In September, I visited Nova Scotia for the very first time. You might guess that it was the idyllic landscape that took my breath away. It did.
I also marvelled at the historic buildings and character homes. Stunning! The variety of fresh seafood was delicious. I savored each bite.
But it was the people of New Glasgow who captured my heart. They served up a generous dose of inspiration.
Residents of New Glasgow live up to Nova Scotia’s reputation for their warm and friendly hospitality.
But a special courage characterizes the people I met. They notice people in their community who are experiencing a significant loss and respond with empathy and compassion. Motivated by the love of Christ, they are mindful to let no one grieve alone. They are Hope Heroes.
A Hope Hero is someone who courageously pushes aside their own discomfort with grief to show care and compassion for a grieving soul. Their courage and acts of kindness make them extraordinary to the griever.
A Hope Hero steps into the sorrow by doing the L.A.P.P.
Acknowledge the loss
Patiently be present
It’s not an official statistic, but I’m convinced that New Glasgow has the highest number of Hope Heroes per capita. This is a reputation I pray will be the pursuit for every community, including yours and mine.
Think about your own grief journey. Are there people—Hope Heroes—who care for you in meaningful ways? Do you feel a deep gratitude for their kindness? Do you realize God is loving you through them?
A beautiful expression of your gratitude is helping someone else escape the grip of despair by showing up with empathy and compassion.
As we serve others as a Hope Hero, a little piece of healing takes place in us. It may feel counterintuitive to your hurting heart, but God has designed us to serve others as part of our self-care.
Choosing to be a Hope Hero is a direct path to a meaningful purpose for our pain. This is not a theory. I’ve experienced it and so have many others, including my new friends in New Glasgow.
Have you ever met someone and knew this was a divine appointment?
This happened to me a few months ago with Bruce Morrison.
As the pastor of Christian Fellowship Church in New Glasgow, Bruce is part of a clergy group with whom I had shared a grief presentation on Zoom.
Shortly after meeting online, Pastor Bruce called me.
I knew immediately that he was a kindred spirit. We have a common passion to ease the burden of a loss for the grieving and equip their friends to be caring grief companions.
For the past 18 months, tragedy has hit Nova Scotia especially hard. Their devastating losses have made the headlines.
With a desire to equip his congregation for grief, Pastor Bruce invested in hundreds of copies of my book, “The Little Black Funeral Dress.”
The church made the books available as a gift to the 100+ members. His congregant’s enthusiasm to read the book led many to share it with their grieving neighbours and friends.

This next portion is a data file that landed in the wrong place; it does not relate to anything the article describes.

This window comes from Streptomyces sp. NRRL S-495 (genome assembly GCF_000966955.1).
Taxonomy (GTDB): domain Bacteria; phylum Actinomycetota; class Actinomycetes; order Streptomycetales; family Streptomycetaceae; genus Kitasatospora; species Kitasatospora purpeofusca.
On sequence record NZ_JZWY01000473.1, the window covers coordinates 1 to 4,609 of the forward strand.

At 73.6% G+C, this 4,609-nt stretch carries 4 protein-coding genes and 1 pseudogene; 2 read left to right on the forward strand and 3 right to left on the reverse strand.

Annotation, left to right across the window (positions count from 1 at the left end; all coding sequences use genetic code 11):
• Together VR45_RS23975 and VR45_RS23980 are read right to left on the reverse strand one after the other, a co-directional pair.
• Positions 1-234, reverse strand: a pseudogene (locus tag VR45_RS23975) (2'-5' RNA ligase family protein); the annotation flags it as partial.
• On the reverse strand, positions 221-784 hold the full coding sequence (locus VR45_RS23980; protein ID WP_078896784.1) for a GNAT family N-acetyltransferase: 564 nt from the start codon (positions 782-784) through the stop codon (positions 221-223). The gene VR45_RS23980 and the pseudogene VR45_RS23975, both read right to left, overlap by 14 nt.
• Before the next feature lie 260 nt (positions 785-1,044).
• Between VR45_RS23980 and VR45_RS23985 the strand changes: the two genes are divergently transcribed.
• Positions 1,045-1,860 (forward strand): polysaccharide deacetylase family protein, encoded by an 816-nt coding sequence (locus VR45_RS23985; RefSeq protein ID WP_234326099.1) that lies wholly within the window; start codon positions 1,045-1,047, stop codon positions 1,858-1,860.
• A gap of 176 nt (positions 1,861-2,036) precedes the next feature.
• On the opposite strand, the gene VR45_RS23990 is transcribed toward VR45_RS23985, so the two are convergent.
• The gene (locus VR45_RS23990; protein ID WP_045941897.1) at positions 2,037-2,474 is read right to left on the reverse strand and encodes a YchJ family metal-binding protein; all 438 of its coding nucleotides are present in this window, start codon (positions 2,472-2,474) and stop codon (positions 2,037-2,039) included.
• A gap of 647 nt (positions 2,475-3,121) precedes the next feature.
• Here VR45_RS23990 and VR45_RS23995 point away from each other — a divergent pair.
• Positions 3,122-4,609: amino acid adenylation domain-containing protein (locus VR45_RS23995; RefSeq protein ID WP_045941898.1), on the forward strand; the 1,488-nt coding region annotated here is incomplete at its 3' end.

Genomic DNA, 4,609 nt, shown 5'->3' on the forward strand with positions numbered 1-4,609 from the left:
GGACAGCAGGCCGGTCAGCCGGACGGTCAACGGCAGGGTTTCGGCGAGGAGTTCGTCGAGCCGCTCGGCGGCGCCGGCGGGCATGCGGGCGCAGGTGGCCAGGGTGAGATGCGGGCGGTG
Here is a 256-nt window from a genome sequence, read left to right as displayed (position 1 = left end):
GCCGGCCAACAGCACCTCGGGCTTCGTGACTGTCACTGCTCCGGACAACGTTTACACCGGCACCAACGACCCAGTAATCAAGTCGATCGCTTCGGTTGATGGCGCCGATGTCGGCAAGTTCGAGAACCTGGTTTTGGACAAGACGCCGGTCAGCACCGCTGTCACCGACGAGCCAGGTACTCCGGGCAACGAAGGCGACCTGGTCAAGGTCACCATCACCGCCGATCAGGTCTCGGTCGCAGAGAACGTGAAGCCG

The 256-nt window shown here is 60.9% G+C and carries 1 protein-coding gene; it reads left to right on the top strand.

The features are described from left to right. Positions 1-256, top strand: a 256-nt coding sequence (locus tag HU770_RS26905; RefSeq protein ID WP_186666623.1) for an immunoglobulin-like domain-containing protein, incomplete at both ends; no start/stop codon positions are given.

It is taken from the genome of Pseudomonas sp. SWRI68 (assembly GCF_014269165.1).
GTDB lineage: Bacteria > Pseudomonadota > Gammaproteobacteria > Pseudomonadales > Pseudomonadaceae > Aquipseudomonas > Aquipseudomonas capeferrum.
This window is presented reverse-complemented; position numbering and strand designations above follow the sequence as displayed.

Then came a remarkable invitation to visit Nova Scotia.
For 3 consecutive days and then a 4th event a few days later, I spoke with people experiencing grief and those caring for the bereaved. I was grateful for this opportunity, but it was intense.
Time after time, I have felt unqualified for what God is asking me to do with Him.
But I keep coming back to this truth: my life is not about me. When my goal is pleasing myself, frustration follows. The belief that it’s my life on my terms is a faulty premise.
I’m here on this planet to bring honor to God by living a life marked by serving others with gratitude. My lack of natural abilities isn’t a deal breaker. In fact, God delights in revealing His strength through my weakness.
“For I can do everything through Christ, who gives me strength.” Philippians 4:13 NLT.
Therefore, I am without excuse. The same is true of you.
Because of Christ, you and I are qualified and capable of doing what God is calling us to do. The Bible defines our purpose, love God and love others. Being a Hope Hero embodies this love. No amount of grief, loss, and disappointments exempts us from this meaningful purpose.
A Caring Heart
Betty has a beautiful smile and a caring heart. As part of Christian Fellowship Church, she was a Hope Hero by placing two copies of my book, “The Little Black Funeral Dress – Five Things I Wish I Had Known About Grief” in her little community library. She noticed how quickly the two books were picked up.
How has God nudged you to be a Hope Hero?
Get ready to say “yes” to the unique ideas and opportunities that come your way.
You don’t need to be on a speaking platform or write a book to have an impact. Like my friends in New Glasgow, choose to notice someone who is experiencing a loss and let them know you care. Listen, acknowledge the loss, pray and patiently be present.
Let no one grieve alone.